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Stuck in a Rut? How to Get Out and Move Forward

Are you feeling stuck in a rut? It happens. Getting unstuck happens too. Answer these questions to get clear, bring back your self-esteem and change your mind.

So you’ve been stuck in a rut, lost the momentum or are feeling less than jazzed about your life. Maybe the dreams you wanted aren’t so great in reality or the ideas you thought would bring you happiness are no longer serving you. Sound familiar? Your confidence and self-esteem takes a hit when you’re stuck in a rut; you lose life-balance and tend to freeze or take a few steps back into your comfort zone.

When your world looks dismal or you are sick and tired of being sick and tired, it can be so hard to feel good about your ideas, your future or even the next step.

Take Beth, an Ivy League grad who is more excited about going to the dentist than she is to the office. She thought her career path and credentials would be it. She would feel good about herself, her pay check and her future if she made it through the long nights of studying and stacks of paperwork to get her to the job of her dreams.

Are you feeling stuck in a rut? That can harm your self-esteem. Answer these questions to bring back your self-esteem and get out of that rut.The reality is, she would gladly take a pay cut to pursue her passion but she doesn’t even know what that is any more. The day to day grind makes her feel more lethargic than full of life, and the confidence and excitement she exuded during school is a far memory. Can you relate?

Reality Check to Help Self-Esteem

For Beth, even if she quit her 9-5, she will have still lost that lovin’ feeling for herself. She followed her dreams once and look where they lead her: into the rut! Feeling frustrated and far from happy she sought out direction with counseling.  The questions she answered were not as much about mental health, but her dreams, desires and ideas that she hadn’t been able to focus on in years.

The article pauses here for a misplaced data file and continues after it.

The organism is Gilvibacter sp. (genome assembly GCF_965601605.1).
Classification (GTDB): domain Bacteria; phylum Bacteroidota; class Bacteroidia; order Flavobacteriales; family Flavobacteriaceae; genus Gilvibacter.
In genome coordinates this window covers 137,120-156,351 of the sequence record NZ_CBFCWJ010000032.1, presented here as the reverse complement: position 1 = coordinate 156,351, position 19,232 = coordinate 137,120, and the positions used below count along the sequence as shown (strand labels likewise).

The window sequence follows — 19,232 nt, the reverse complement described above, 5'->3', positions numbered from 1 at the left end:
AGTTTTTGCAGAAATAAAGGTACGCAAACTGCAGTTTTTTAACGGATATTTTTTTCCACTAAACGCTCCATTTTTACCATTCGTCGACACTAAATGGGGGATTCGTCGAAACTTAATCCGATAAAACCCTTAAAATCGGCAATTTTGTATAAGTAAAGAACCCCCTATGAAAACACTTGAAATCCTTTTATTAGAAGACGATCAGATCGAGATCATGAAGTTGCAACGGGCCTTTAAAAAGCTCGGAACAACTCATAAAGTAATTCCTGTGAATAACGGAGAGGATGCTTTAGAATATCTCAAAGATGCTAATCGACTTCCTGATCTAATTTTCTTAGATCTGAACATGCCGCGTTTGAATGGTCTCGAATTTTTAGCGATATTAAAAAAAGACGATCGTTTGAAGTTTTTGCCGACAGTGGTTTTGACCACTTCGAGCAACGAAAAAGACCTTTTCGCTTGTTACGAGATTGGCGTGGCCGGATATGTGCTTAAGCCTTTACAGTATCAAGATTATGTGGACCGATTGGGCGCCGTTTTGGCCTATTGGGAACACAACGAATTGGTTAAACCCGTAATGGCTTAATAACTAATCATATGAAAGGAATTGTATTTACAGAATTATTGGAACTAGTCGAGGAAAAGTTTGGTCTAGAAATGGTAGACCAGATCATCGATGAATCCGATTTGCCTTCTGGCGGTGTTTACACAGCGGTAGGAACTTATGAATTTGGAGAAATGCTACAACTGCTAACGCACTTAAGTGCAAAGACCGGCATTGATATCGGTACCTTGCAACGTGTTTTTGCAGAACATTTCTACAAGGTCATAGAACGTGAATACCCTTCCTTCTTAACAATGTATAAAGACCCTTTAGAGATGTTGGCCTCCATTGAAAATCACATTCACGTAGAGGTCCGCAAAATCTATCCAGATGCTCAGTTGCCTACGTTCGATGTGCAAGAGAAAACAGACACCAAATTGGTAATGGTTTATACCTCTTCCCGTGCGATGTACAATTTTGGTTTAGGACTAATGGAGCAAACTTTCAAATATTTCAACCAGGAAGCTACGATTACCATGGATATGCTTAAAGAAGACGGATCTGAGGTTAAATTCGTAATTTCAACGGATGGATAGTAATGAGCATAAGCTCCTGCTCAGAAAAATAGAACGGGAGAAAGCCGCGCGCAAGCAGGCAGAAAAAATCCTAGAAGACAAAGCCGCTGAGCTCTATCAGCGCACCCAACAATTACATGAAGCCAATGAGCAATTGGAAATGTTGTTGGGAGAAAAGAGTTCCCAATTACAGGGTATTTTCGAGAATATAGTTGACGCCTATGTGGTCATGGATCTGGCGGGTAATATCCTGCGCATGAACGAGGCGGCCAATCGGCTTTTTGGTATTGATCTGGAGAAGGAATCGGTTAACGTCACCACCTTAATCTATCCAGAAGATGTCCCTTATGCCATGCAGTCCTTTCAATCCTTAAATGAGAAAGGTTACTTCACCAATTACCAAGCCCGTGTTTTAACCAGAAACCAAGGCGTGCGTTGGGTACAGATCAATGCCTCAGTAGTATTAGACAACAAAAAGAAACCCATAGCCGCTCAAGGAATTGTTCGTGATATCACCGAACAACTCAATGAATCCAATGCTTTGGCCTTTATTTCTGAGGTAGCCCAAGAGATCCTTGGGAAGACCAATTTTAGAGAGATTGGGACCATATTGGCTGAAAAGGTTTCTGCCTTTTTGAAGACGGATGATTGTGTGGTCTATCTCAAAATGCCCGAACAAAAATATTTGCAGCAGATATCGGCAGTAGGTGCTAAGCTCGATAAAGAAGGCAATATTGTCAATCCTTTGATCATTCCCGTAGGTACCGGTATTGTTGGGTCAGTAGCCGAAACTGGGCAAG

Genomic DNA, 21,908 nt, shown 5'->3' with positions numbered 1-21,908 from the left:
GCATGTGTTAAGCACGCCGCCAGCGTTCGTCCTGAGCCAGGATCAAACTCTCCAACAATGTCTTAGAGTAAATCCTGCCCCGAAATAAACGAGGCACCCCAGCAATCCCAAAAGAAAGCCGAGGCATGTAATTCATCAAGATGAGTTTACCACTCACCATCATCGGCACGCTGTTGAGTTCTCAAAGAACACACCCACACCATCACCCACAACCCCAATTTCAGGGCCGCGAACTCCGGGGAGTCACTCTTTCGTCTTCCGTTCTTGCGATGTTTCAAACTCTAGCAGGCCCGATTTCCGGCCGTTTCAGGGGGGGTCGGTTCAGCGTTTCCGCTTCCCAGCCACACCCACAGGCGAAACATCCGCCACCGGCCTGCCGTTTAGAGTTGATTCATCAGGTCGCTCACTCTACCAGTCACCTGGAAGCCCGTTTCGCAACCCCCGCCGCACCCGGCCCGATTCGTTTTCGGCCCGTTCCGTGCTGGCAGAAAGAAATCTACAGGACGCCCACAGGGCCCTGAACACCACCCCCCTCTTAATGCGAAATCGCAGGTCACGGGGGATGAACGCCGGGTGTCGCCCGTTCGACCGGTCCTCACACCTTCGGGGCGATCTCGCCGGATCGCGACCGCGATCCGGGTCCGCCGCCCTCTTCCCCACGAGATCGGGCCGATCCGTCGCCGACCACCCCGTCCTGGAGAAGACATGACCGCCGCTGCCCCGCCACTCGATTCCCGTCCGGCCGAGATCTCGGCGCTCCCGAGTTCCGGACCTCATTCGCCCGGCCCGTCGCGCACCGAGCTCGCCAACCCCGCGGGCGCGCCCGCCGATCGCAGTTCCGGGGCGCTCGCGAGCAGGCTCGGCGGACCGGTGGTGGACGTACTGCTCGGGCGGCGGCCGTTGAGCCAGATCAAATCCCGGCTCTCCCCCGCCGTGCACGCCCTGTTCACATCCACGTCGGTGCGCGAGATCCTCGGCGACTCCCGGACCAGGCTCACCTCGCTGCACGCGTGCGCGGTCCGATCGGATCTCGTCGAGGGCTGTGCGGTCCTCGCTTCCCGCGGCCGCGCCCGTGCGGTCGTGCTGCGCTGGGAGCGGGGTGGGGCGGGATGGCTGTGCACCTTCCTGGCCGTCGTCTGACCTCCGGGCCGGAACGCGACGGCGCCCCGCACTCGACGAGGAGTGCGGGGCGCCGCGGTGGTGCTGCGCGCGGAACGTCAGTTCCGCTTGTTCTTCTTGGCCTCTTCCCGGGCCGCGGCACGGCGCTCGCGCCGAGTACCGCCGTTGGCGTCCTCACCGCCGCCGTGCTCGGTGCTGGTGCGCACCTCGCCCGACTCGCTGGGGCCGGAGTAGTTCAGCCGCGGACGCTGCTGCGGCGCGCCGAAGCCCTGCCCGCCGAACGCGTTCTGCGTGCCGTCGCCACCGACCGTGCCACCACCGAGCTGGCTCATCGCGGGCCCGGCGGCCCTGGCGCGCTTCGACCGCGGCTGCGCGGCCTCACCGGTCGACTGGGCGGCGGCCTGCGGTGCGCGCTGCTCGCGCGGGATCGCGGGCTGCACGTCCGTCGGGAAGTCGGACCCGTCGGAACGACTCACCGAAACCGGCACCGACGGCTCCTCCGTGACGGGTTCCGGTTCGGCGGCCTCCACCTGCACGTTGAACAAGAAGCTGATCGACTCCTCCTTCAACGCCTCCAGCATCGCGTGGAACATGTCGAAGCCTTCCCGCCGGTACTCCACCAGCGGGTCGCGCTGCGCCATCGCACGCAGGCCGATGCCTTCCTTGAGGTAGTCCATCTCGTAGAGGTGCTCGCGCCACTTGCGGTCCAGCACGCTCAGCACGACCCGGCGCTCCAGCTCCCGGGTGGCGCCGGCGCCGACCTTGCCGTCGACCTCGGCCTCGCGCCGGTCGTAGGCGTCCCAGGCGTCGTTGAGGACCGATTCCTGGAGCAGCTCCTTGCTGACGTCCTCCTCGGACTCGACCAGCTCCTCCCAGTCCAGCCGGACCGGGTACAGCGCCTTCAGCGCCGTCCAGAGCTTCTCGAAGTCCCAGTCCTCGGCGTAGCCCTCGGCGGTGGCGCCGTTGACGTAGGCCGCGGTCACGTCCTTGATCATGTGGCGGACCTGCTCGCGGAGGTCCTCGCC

Questions for When You’re Stuck in a Rut

Could your view of the life you are living use a pick me up? Read the following and write down your answers.  It may take a little time but they can point you to a positive more productive place with greater self-esteem.

  1. How would I like to grow personally? What would happiness in my personal life look like and feel like?
  2. How would I like to grow spiritually? What would this look like, what would it feel like?
  3. What would I do with my time if I had financial freedom?
  4. When I was a little kid, what did I pretend to be? Where did my imagination take me? What jobs or careers did I want then?
  5. What is something I want to try but have been putting off? Why am I putting it off (lack of time, fear of failure, fear of starting something new)?
  6. Where do I find meaning and purpose in my life – with particular people, activities, places?
  7. Where do I want to travel? What do I want to see or do in this world?
  8. What causes or non-profit ideas make me smile or intrigue me? Why might I be pulled towards these campaigns?
  9. Who do I admire?  What do they do with their time?
  10. If I had one month off, with no work, school or obligations how would I spend my time?

These questions can help launch you into thinking a little more about what you want to feel, do or create with your life.  It doesn’t mean you can leave your desk job or current relationship and Eat, Pray, Love it around the globe, but you could do it someday.  The more ideas you have, the more you can find meaning in the rut that your currently in and the more you can help your self-esteem.  There is a reason you are here, in this state of mind – it’s to give you view of the path your on and explore options.

“Every day do something that will inch you closer to a better tomorrow.” -Doug Firebaugh

Emily is the author of Express Yourself: A Teen Girls Guide to Speaking Up and Being Who You Are.You can visit Emily’s Guidance Girl website. You can also find her on FacebookGoogle+ and Twitter.

Author: Emily Roberts MA, LPC

Emily is a psychotherapist, she is intensively trained in DBT, she the author of Express Yourself: A Teen Girls Guide to Speaking Up and Being Who You Are. You can visit Emily’s Guidance Girl website. You can also find her on FacebookGoogle+ and Twitter.

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